i just returned from my yearly trek to the desert to hear some good music with 80,000 other crazy peeps. this year it was 105 degrees in the shade! yikes! before we left, there was a herculean effort to be made to eat up the big bucket o’ ramps we harvested from our secret mountainside. there was gnudi of course, there was pie (made with 1 very large bunch) my favorite risotto, and ramp greens sauteed simply, in olive oil and butter, tossed with a bit of egg tagliatelle and quite a few strong grinds of black pepper. unlike last year when i ended up with greens to use up after i pickled all those bottoms, this year i ended up with an excess of bottoms that had to be used.
i’ve always imagined duxelles to be the french country womans’ way to preserve wild mushrooms in the lucky instance upon harvesting a field-a-plenty. basically, it’s mushrooms cooked down until there is nary a drop of moisture left in them. and most often times shallots, onions or leeks are added. although my mushrooms came from a local grower i did find myself, the night before my early morning flight to the desert, with an excess of wild ramp bottoms in need of preserving.
ramp & mushroom duxelles
- 2 lbs mixed mushrooms, chopped very fine*
1 heaping cup of chopped ramp bottoms
4 tablespoons butter
1 teaspoon salt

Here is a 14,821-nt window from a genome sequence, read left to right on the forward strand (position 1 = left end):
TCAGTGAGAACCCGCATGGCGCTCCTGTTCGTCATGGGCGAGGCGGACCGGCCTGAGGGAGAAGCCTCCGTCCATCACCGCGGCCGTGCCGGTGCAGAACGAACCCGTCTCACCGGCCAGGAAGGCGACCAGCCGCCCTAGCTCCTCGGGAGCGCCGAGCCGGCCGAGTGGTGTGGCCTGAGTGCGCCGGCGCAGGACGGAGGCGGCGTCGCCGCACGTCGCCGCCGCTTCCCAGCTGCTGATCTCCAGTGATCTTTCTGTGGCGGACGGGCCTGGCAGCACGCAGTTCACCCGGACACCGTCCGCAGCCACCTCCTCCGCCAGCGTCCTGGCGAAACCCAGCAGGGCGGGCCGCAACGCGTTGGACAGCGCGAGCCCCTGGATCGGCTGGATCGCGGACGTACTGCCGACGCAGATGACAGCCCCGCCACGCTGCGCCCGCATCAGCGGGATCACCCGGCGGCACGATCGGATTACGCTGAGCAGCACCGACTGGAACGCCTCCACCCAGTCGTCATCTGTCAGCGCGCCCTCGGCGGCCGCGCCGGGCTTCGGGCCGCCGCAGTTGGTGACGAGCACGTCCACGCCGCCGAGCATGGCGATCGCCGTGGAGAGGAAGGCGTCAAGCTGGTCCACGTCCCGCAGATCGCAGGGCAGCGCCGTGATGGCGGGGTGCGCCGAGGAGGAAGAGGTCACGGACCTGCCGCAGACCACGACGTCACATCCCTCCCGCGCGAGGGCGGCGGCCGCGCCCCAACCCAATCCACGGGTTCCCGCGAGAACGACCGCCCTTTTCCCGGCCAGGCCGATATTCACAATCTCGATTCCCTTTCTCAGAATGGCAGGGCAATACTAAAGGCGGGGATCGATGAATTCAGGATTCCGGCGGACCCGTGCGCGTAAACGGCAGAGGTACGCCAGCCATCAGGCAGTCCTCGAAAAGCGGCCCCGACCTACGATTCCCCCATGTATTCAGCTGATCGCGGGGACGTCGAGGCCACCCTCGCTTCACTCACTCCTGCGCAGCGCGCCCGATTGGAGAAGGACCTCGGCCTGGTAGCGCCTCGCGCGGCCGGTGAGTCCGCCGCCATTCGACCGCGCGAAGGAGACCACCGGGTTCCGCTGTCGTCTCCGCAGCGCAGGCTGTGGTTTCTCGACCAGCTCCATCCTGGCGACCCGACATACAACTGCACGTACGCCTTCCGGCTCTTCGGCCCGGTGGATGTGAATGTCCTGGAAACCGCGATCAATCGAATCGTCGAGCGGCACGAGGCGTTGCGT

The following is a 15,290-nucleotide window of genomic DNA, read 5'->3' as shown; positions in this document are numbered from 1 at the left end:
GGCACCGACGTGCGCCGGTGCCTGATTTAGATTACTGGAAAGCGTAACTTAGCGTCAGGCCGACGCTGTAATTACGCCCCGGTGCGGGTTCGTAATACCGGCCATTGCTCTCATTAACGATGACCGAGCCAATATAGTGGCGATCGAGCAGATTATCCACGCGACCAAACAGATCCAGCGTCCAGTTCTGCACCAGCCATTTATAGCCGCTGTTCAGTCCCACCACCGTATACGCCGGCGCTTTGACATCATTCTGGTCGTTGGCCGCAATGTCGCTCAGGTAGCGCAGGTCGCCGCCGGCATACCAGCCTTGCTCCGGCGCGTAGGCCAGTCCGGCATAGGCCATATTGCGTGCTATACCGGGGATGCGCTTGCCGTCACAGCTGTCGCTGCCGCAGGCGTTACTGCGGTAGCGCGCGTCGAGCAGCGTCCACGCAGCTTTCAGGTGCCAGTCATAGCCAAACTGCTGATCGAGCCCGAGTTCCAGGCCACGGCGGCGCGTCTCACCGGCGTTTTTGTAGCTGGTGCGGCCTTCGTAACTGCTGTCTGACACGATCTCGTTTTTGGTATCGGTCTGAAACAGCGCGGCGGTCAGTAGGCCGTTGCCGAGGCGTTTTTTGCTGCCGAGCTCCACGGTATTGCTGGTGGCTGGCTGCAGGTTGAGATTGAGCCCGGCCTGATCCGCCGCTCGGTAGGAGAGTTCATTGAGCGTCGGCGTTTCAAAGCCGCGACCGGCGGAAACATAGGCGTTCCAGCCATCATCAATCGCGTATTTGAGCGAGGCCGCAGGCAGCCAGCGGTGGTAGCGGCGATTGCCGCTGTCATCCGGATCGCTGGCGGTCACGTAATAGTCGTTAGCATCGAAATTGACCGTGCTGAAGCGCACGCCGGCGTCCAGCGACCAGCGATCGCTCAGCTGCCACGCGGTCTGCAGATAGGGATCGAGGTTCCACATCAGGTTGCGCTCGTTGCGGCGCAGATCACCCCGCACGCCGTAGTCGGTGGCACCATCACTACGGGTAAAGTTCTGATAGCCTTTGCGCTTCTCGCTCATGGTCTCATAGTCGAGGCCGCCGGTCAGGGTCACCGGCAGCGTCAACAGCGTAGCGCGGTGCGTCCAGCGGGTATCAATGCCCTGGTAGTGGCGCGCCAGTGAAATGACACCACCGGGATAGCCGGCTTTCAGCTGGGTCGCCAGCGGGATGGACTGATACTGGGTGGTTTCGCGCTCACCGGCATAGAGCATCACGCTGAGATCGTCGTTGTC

more salt & pepper to taste
3 tablespoons sherry vinegar
- yield: approximately 1 & 1/2 pints
- heat butter in a very large** wide bottom pan, when melted add chopped ramps. with the heat on low, sauté the ramps until they become translucent. do not brown.
- add chopped mushrooms and salt. sauté on medium-high heat allowing the mushrooms to brown and release their juices. turn down the heat and continue cooking, stirring frequently, until the mixture becomes dry. approximately 20 minutes.
- add sherry vinegar and salt & pepper to taste.
after cooling completely, i scooped them into small jam jars and put them in the freezer to save for later. duxelles freeze nicely for up to 3 months and are perfect to have around for an easy appetizer. serve straight up on slices of toasted baguette. add a little chopped fresh parsley or thyme, or stir in a few tablespoons of fresh cream just before serving. you could slather a bit of soft chévre in between baguette and duxelles, pair it with a crisp white, and call it dinner. i did.
but don’t stop there! a little jar popped out of the freezer will add a tremendous amount of umami to an impromptu pasta sauce, omelette, frittata, or a pressed sandwich with a mound of greens and a thick slice of gruyére or fontina.
*when i say fine, i mean fine. chop those babies down. also, wash your mushrooms by using a few wet paper towels to wipe the dirt away. do not submerge them in water or they will act like sponges.
**this is a lot of mushrooms, in order to sear and cook down properly you need a very large pan. otherwise you will steam some of them which will create an undesirable texture. cut the recipe in half or do two batches if you have a 10 inch fry pan or smaller for best results.